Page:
Conor McGregor’s ’embarrassing’ behaviour means trash talk should be policed, fight regulator says

Conor McGregor. Getty Images
  • Conor McGregor‘s behaviour before UFC 229 was “embarrassing,” according to the Nevada State Athletic Commission (NSAC).
  • The NSAC slapped McGregor with a six-month backdated ban from fighting, as well as a $US50,000 fine for the role he played in the post-fight riots that marred the UFC 229 event on October 6.
  • But the NSAC also issued a warning that McGregor’s aggressive trash-talk may not be tolerated in the near future.
  • The fight regulator says it is considering issuing fines and suspensions for “unacceptable” language in the build-up to future events.
  • McGregor is free to fight once his ban expires on April 6, so only time will tell whether he takes heed of the NSAC’s warning.

Conor McGregor‘s “embarrassing” behaviour toward Khabib Nurmagomedov in the build-up to the UFC 229 event means trash-talk may have to be policed, according to fight regulators in the United States.

Before the October 6 bout, McGregor called Nurmagomedov a “smelly Dagestani rat,” said his manager Ali Abdelaziz was a “snitch terrorist,” and accused the fighter’s father Abdulmanap Nurmagomedov of being a “quivering coward.”

McGregor famously lost to Nurmagomedov, submitting to a tight neck crank in the fourth round of a wild fight. But rather than celebrate, Nurmagomedov jumped the fence and seemingly charged at McGregor’s cageside friend Dillon Danis. Members of Nurmagomedov’s team then invaded the cage itself and fought with McGregor.

McGregor got slapped with a $US50,000 fine and a six-month ban backdated to October at a Nevada State Athletic Commission hearing on Tuesday, where Nurmagomedov was hit with a much heftier $US500,000 fine and a nine-month ban that could be reduced to six should he create an anti-bullying public service announcement.

Though Nurmagomedov was given the bigger punishment, the commission had choice words for McGregor. According to ESPN journalist Ariel Helwani, they were not happy with the dialogue from McGregor leading up to the fight. Helwani said that the commission’s chairman Anthony Marnell even called McGregor’s behaviour “embarassing.”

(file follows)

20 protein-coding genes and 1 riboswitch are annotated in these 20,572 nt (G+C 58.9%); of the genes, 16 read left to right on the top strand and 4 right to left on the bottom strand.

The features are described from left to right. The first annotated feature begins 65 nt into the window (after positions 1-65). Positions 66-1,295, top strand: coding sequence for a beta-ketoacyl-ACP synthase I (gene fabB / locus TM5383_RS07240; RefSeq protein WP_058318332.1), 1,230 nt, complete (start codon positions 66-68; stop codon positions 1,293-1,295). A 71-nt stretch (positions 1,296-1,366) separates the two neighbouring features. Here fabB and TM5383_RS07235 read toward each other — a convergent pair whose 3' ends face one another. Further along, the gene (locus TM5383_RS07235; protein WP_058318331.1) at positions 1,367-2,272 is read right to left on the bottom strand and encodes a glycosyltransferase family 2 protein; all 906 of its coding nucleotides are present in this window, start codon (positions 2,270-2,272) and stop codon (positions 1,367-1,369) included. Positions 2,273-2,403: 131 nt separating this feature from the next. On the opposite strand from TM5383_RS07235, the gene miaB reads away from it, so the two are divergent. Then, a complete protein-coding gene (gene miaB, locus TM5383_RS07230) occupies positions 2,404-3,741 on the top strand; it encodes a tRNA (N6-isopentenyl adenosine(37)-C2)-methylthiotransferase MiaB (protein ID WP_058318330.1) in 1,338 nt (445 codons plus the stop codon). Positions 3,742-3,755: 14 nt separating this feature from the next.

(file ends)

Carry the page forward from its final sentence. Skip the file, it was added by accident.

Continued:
Marnell elaborated when he spoke to after the hearing. He implied that trash-talk has gone beyond the realms of something harmless, and into something toxic, and warned that regulation change may be afoot.

“I don’t agree with it, and I certainly don’t like it, the language that is used and is continuing to escalate year in and year out,” he said. “It would break a lot of precedents and without notice that we’re going to start fining and/or suspending for what you say versus what you do.”

Read more: Conor McGregor’s comeback fight will likely be against ‘Cowboy’ Cerrone, and it has all the makings of a UFC classic

He added: “Verbal antagonization has got to get itself back in check. We can’t cross lines into family and race. It’s not what the sports about. 90% of these fighters are some of the most ethical and nice, humble people ever. And I’m not saying Conor’s not. But I think he amps these things up. It’s the show. I look at it and think it’s fake. It’s all promotion and they’re pushing it too far.”

Nevada commission executive director Bob Bennett agreed with Marnell that trash-talk amongst some “unarmed combatants” has gotten to the point “where it’s become totally unacceptable.”

“There’s not any other athletes, that I’m aware of, that have spoken in various press conferences the way Mr. McGregor has,”he told “I definitely think, unequivocally, that’s something we need to take a more active role in and take an active role in for their language.”

McGregor can return to the sport after his suspension expires on April 6. It is becoming increasingly likely that his opponent could be Donald “Cowboy” Cerrone, but only time will tell if he takes heed of the commission’s warnings regarding pre-fight behaviour.